Cruise Line apologizes after passengers witness slaughter of 78 dolphins in Faroe Islands

Cruise Line apologizes after passengers witness slaughter of 78 dolphins in Faroe Islands

A British cruise line has apologized after passengers witnessed the “traditional” killing of 78 dolphins by residents when the ship docked in the Faroe Islands.

Passengers aboard the Ambition can only watch in horror as the ship docks in the capital for a bloody hunt during the summer season.

Ambassador Cruise Line took to Twitter to share a full apology and voice their objections to the “outdated practice” of whaling.

Ambassador CEO Christian Verhounig said: “We are extremely disappointed that this has happened after weeks of trying to engage in constructive dialogue with the Faroese government and visiting the Faroe Islands on these issues.

“We continue to educate our guests and crew not to buy or eat whale or dolphin meat and to oppose the practice of commercial whaling and the hunting of dolphins for profit.”

The image shows how Faroese people transport a beached and slaughtered whale for food

The Ambassador Ambience, another cruise ship operator. Ambition docked in the Faroe Islands on Sunday so passengers could view local whaling.

The cruise line duly apologized to passengers and took to Twitter to challenge the observer

In a press release, Twitter learns: “The Ambassador can confirm that Ambition’s arrival in Tórshavn in the Faroe Islands immediately coincided with the end result of a search for over 40 pilot whales in the port area.

“We were extremely disappointed that this hunt took place while our ship was in port.

“We strongly oppose this outdated practice and have worked with our partner ORCA since 2021, a charity dedicated to the research and conservation of whales, dolphins and porpoises in UK and European waters, to drive change.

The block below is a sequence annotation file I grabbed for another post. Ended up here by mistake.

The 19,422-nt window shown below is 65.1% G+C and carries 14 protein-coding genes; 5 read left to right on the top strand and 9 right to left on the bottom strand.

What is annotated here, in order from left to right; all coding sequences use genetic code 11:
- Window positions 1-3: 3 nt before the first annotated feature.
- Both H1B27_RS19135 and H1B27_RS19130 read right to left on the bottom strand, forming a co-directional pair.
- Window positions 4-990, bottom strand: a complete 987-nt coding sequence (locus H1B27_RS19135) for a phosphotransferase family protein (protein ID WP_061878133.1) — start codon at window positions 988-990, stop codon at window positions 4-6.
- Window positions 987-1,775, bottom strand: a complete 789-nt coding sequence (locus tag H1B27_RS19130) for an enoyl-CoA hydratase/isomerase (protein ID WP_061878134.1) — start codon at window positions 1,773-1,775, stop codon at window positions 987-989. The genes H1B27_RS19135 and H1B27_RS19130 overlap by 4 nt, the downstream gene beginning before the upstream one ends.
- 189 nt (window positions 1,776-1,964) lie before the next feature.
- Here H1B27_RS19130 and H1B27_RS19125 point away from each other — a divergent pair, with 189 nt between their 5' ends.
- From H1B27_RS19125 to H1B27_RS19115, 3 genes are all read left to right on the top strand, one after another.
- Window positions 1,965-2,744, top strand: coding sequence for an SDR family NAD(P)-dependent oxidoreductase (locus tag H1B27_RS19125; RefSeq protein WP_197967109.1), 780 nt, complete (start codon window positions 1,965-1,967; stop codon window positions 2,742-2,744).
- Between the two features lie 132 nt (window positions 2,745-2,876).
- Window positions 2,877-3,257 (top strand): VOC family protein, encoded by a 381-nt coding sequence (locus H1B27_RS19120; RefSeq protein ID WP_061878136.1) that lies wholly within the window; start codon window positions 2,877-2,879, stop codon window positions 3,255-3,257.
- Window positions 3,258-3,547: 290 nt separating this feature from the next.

“Sustainability is one of Ambassador Cruise Line’s core values, and we fully understand that attending this local event would be unsettling for most passengers on board.

“We would therefore like to offer our sincere apologies to them for the upheaval.”

Seventy-eight pilot whales, a species of dolphin, were killed near Tórshavn on Sunday (Yahoo News Australia). reported.

Rob Read, UK COO of the Captain Paul Watson Foundation, said cruise lines should boycott the Faroe Islands altogether if they really need to push to stop whaling.

Cruise lines should support ocean wildlife and remove the Faroe Islands from itineraries.

“Their continued visits to the Faroe Islands unwittingly support the disgusting practice that is Grindatrap.”

In Grindadrap, several whales and dolphins are pushed into a shallow bay, where they are beached, killed and shot.

The “tradition” has been going on for 1,100 years and many islanders consider it part of their cultural heritage.

Island authorities currently regulate monitoring and require donor training.

Spectators come to see the customary coastal whaling in the Faroe Islands

The Observer is said to be culturally significant to many local people, and information dates back to the 900s.

With the use of harpoons and spears now prohibited, the whales are landed and killed in the spectator entrance.

A stranded whale has its dorsal fin severed, its spine severed and its arteries cut open, causing an unlimited amount of blood to flow onto the beach and into the sea.

The meat and fat from the animals are then used in meals, and the offal can also be processed for medicinal purposes.

For many years, analysis has revealed the welfare issues associated with the consumption of whales due to marine pollution.